Santa Claus himself couldn’t have made a merrier entrance.
It was last Christmas Eve and I was sitting alone in a Subway sandwich shop waiting to meet Chef Kenneth Willhoite for the first time. The founder and president of the World Soul Food Museum had given me a call at work a couple of days earlier to heap thanks upon me for a story I’d written about Soul Food — the Goodie Mob album not the cuisine. But that was a minor distinction, Willhoite told me. We needed to meet, he said, to discuss my being an honoree at his next annual awards banquet.
I was somewhat flattered and more than a little skeptical, but mostly curious to meet this guy lavishing praise and down-home charm on me over the phone. He sounded like a rare bird, the kind nearing extinction in Atlanta.
So there I was the night before Christmas, sitting in a sandwich shop on Edgewood Avenue where he suggested we meet, when in walks Willhoite, a tall smiling black man wearing a double-breasted suit and a nine-inch chef’s hat that made him even taller. He came bearing gifts. In one hand he carried a five-foot trophy and in the other a boxed-up Patti LaBelle Sweet Potato Pie. The pies, a hot commodity at the time, were sold-out at Walmart. When he learned over the phone that I’d yet to taste it, he promised to bring one from his freezer. I’d tried protesting nicely, but he’d refused me like any good Southerner. And now here he was standing in front of me with the frozen pie, the five-foot-tall trophy, and the five-foot-wide grin.
For the next two hours, he pitched his elaborate plan to make Atlanta the soul food capital of the world. He pulled out pamphlets, press clippings, and pictures of him posed beside all kinds of black celebrities, always with him wearing the same smile and the same paper chef’s hat. He had an obvious gift for turning strangers into allies. Before long, he’d taken out his cellphone and ribbed me into posing for pictures, too, with the life-size trophy in my right hand and the Patti pie in my left. I even smiled. But I’d already made up my mind to decline his trophy. This was a guy whose story had to be told.
Willhoite, 56, likes to do things big. A traveling caterer and chef, he’s prepared food for big events ranging from the 1995 Million Man March to the 2016 Masters Golf Tournament. By day, he chefs at Prime Meridian, the Omni Hotel restaurant at CNN Center with the big Downtown view. Each year, he gives big-name honorees one of his huge trophies on the floor of the Georgia State Capitol. He’s cooked for big-timers from Gladys Knight to Jesse Jackson. Last year, his museum broke ground on a little garden in East Point with a name so big it reads like a run-on sentence. It’s called the World Soul Food Museum Michelle Obama White House Community Garden. The name of his former culinary association is pretty big, too: The National African-American Culinary Arts and Hospitality Association. That’s NAACAHA for short.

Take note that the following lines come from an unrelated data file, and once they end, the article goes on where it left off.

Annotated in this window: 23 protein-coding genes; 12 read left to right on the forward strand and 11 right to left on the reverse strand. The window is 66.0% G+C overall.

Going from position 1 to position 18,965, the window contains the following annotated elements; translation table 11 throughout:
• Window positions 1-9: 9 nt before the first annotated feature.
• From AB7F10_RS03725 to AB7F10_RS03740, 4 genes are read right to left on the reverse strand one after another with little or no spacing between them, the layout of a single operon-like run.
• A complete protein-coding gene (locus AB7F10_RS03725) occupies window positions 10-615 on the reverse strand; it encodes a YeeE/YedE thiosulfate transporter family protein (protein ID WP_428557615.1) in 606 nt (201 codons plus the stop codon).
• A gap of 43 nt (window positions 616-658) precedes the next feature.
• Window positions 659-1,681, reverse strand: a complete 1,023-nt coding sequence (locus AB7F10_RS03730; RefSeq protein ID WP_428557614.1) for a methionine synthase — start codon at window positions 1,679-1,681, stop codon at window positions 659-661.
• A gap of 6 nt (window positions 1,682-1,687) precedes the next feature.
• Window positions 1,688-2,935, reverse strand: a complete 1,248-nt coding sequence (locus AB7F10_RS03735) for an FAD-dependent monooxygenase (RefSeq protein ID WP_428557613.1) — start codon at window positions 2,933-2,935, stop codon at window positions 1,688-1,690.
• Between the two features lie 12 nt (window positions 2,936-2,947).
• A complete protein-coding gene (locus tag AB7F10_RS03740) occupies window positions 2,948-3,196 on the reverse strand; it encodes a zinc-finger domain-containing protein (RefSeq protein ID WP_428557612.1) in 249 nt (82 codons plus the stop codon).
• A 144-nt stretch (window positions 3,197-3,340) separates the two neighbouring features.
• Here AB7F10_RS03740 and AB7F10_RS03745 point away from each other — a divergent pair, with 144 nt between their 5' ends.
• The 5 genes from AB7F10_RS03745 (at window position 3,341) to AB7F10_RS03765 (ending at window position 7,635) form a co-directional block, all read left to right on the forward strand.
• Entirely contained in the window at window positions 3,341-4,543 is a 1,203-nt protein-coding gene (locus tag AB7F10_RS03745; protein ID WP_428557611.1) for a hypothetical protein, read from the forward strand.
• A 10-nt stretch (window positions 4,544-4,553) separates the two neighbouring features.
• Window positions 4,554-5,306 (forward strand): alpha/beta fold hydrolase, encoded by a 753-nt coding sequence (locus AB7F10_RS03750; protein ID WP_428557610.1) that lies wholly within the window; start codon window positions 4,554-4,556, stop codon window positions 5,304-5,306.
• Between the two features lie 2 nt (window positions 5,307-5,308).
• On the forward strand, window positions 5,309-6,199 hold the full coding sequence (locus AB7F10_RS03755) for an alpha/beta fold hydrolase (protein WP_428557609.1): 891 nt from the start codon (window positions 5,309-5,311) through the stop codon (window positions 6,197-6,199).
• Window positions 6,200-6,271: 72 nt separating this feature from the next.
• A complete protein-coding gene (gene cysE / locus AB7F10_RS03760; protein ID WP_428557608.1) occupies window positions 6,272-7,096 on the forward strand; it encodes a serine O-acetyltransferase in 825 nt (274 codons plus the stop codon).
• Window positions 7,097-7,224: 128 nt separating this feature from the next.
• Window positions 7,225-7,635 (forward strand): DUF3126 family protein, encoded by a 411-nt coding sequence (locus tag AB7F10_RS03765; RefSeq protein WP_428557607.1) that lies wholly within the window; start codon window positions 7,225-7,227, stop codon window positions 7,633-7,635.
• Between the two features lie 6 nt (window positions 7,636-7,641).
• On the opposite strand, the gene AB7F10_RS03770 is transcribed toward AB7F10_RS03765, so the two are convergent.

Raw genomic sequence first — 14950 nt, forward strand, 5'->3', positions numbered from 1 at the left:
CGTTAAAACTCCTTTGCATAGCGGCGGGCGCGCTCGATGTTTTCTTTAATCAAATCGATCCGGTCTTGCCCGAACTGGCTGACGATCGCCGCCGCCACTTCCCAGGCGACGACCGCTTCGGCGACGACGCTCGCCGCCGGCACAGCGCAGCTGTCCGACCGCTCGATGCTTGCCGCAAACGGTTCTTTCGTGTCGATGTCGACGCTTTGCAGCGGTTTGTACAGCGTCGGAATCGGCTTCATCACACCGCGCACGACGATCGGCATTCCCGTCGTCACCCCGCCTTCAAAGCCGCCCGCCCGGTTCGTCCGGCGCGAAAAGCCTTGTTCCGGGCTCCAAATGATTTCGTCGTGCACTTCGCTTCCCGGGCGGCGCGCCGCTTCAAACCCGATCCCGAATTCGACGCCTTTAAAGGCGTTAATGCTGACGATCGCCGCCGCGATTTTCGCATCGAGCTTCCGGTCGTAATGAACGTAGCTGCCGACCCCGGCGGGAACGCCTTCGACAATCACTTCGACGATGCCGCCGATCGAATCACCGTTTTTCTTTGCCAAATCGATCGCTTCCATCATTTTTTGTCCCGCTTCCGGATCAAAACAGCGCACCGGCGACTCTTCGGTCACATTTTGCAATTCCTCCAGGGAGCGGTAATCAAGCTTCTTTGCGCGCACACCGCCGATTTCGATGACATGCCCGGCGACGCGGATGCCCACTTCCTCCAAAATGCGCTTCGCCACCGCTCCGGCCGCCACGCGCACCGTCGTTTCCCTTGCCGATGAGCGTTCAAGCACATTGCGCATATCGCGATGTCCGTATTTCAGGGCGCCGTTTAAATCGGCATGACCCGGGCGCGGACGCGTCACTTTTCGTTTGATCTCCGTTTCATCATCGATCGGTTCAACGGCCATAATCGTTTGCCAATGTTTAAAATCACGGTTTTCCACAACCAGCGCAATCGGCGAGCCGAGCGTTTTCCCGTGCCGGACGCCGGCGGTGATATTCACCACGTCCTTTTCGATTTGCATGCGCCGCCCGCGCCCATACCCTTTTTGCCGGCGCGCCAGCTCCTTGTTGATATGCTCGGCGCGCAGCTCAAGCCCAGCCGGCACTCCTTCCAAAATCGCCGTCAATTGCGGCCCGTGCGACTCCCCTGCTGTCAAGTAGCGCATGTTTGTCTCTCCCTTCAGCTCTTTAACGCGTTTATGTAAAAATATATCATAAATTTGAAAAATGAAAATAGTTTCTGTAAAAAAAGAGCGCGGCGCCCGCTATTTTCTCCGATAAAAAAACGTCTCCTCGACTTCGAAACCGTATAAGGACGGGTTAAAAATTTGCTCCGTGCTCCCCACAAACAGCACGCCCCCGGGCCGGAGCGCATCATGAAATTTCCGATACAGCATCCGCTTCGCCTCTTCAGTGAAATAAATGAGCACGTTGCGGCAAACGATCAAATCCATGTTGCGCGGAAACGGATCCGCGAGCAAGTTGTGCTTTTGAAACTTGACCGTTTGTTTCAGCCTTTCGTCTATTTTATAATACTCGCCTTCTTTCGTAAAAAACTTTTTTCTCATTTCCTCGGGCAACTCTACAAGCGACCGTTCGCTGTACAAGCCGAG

He’s even received recognition from Gov. Nathan Deal for the Soul Food Museum’s “colorful collection of nostalgic Soul Food history.”
Yet none of that compares to his outsize vision for the future home of the World Soul Food Museum. It encompasses four centuries of contributions by African-Americans to culinary arts, hospitality, and agriculture. To complete the museum, he wants to raise $100 million over the next three years. That’s nearly twice the cost of Downtown’s National Center for Civil and Human Rights.
But there’s no comparison in Willhoite’s eyes.
“Its [focus is] just civil rights. So that’s understandable. We’re culinary arts, hospitality, and agriculture. We’re three entities,” he says. “That’s vast, that’s humongous, and a hundred million dollars is not enough, truly, to do what we want to do.”
To understand the significance of Willhoite’s leap of faith, it helps to know the meager beginnings of his Soul Food Museum. After founding and opening it in the annex of Big Bethel AME Church 16 years ago, he expanded the museum to a small Auburn Avenue storefront. His 45-minute tours showcased a hodge-podge of hundreds of artifacts, photos of Willhoite with VIPs, and culinary creations made by or marketed to African-Americans. Such classic brands as Famous Amos Cookies shared shelf space with newer items like Lawdy Miss Clawdy’s Sweet Potato Hoe Cake Cinnamon Flat Bread. Major celeb-endorsed offerings, such as Teavana’s line of Oprah Chai Tea, earned the same praise as Rap Snacks, the convenience-store brand of chips acquired by Master P’s son Romeo Miller in 2007.
MODEST BEGINNINGS: Chef Kenneth Willhoite shows off the goods at his original Soul Food Museum storefront on Auburn Avenue in 2008.